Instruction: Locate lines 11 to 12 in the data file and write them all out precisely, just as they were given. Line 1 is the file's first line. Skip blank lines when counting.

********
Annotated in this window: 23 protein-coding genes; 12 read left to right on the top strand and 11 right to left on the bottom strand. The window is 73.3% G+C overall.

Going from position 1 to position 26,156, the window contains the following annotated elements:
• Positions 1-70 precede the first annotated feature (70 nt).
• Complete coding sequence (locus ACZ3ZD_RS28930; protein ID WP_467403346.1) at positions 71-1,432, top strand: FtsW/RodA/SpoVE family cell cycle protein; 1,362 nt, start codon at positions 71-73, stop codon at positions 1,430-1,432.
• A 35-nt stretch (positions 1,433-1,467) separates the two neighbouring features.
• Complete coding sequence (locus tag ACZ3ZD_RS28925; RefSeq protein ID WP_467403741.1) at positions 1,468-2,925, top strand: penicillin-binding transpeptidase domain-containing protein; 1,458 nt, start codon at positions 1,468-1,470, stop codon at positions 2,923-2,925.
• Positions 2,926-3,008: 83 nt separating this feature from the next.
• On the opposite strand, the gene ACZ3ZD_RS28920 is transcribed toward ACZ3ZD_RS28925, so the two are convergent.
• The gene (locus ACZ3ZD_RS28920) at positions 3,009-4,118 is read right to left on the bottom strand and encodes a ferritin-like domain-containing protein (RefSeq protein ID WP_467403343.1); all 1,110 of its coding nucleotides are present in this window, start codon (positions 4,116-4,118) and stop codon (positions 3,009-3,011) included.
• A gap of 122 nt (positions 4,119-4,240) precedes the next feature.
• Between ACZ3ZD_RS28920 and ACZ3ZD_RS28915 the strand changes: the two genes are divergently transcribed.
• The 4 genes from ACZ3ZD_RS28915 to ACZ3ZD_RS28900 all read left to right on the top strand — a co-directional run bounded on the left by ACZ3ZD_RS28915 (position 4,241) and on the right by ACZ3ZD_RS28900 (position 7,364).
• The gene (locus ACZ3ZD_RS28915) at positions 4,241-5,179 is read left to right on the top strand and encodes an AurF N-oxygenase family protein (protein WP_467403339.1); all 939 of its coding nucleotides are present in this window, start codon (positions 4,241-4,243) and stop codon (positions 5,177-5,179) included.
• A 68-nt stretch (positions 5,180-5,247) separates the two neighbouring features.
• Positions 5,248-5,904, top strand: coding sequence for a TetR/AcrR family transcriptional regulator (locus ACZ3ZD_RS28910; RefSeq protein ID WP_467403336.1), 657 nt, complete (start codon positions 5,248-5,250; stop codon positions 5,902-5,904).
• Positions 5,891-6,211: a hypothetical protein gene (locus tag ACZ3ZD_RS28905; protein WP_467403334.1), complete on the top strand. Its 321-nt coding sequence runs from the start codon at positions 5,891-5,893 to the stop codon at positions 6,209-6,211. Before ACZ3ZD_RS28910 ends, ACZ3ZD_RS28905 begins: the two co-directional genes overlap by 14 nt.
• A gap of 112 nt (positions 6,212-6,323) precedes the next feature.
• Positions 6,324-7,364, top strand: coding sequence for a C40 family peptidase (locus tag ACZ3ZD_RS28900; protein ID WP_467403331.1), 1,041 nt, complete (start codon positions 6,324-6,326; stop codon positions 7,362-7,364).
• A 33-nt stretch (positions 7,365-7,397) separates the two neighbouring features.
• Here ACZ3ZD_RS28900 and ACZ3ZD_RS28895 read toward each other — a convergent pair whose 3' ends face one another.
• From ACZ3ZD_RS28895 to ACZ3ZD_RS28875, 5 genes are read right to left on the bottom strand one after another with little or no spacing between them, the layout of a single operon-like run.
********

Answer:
• Between ACZ3ZD_RS28920 and ACZ3ZD_RS28915 the strand changes: the two genes are divergently transcribed.
• The 4 genes from ACZ3ZD_RS28915 to ACZ3ZD_RS28900 all read left to right on the top strand — a co-directional run bounded on the left by ACZ3ZD_RS28915 (position 4,241) and on the right by ACZ3ZD_RS28900 (position 7,364).